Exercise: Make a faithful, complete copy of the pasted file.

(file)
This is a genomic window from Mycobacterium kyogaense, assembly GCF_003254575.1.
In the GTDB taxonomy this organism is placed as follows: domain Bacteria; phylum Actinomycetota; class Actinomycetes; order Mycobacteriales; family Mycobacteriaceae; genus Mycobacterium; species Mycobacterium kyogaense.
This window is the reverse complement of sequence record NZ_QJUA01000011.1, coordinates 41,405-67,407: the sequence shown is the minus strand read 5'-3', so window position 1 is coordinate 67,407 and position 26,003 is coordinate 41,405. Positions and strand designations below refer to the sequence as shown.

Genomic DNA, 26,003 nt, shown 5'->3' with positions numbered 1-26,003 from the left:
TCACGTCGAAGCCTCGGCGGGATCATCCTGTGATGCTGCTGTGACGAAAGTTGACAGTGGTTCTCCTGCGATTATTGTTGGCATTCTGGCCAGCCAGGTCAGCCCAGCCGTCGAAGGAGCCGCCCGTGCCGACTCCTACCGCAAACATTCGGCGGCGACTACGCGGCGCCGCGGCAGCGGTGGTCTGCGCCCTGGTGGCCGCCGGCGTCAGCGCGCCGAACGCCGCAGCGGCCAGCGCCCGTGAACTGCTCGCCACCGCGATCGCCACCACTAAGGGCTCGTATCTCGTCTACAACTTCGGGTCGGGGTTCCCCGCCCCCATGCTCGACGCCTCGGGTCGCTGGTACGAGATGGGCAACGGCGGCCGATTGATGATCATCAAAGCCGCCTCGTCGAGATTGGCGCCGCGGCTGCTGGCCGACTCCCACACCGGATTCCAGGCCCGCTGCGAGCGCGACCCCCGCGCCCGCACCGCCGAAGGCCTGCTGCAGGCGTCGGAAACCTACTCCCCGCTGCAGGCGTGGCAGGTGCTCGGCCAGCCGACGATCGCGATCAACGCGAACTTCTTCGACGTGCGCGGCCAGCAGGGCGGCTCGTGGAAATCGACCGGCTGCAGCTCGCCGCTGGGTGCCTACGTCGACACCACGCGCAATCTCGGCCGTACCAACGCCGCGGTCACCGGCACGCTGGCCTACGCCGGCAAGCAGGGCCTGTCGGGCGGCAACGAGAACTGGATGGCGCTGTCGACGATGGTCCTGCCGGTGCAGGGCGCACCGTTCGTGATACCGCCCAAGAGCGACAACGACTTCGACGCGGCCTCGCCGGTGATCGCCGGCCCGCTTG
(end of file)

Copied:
This is a genomic window from Mycobacterium kyogaense, assembly GCF_003254575.1.
In the GTDB taxonomy this organism is placed as follows: domain Bacteria; phylum Actinomycetota; class Actinomycetes; order Mycobacteriales; family Mycobacteriaceae; genus Mycobacterium; species Mycobacterium kyogaense.
This window is the reverse complement of sequence record NZ_QJUA01000011.1, coordinates 41,405-67,407: the sequence shown is the minus strand read 5'-3', so window position 1 is coordinate 67,407 and position 26,003 is coordinate 41,405. Positions and strand designations below refer to the sequence as shown.

Genomic DNA, 26,003 nt, shown 5'->3' with positions numbered 1-26,003 from the left:
TCACGTCGAAGCCTCGGCGGGATCATCCTGTGATGCTGCTGTGACGAAAGTTGACAGTGGTTCTCCTGCGATTATTGTTGGCATTCTGGCCAGCCAGGTCAGCCCAGCCGTCGAAGGAGCCGCCCGTGCCGACTCCTACCGCAAACATTCGGCGGCGACTACGCGGCGCCGCGGCAGCGGTGGTCTGCGCCCTGGTGGCCGCCGGCGTCAGCGCGCCGAACGCCGCAGCGGCCAGCGCCCGTGAACTGCTCGCCACCGCGATCGCCACCACTAAGGGCTCGTATCTCGTCTACAACTTCGGGTCGGGGTTCCCCGCCCCCATGCTCGACGCCTCGGGTCGCTGGTACGAGATGGGCAACGGCGGCCGATTGATGATCATCAAAGCCGCCTCGTCGAGATTGGCGCCGCGGCTGCTGGCCGACTCCCACACCGGATTCCAGGCCCGCTGCGAGCGCGACCCCCGCGCCCGCACCGCCGAAGGCCTGCTGCAGGCGTCGGAAACCTACTCCCCGCTGCAGGCGTGGCAGGTGCTCGGCCAGCCGACGATCGCGATCAACGCGAACTTCTTCGACGTGCGCGGCCAGCAGGGCGGCTCGTGGAAATCGACCGGCTGCAGCTCGCCGCTGGGTGCCTACGTCGACACCACGCGCAATCTCGGCCGTACCAACGCCGCGGTCACCGGCACGCTGGCCTACGCCGGCAAGCAGGGCCTGTCGGGCGGCAACGAGAACTGGATGGCGCTGTCGACGATGGTCCTGCCGGTGCAGGGCGCACCGTTCGTGATACCGCCCAAGAGCGACAACGACTTCGACGCGGCCTCGCCGGTGATCGCCGGCCCGCTTG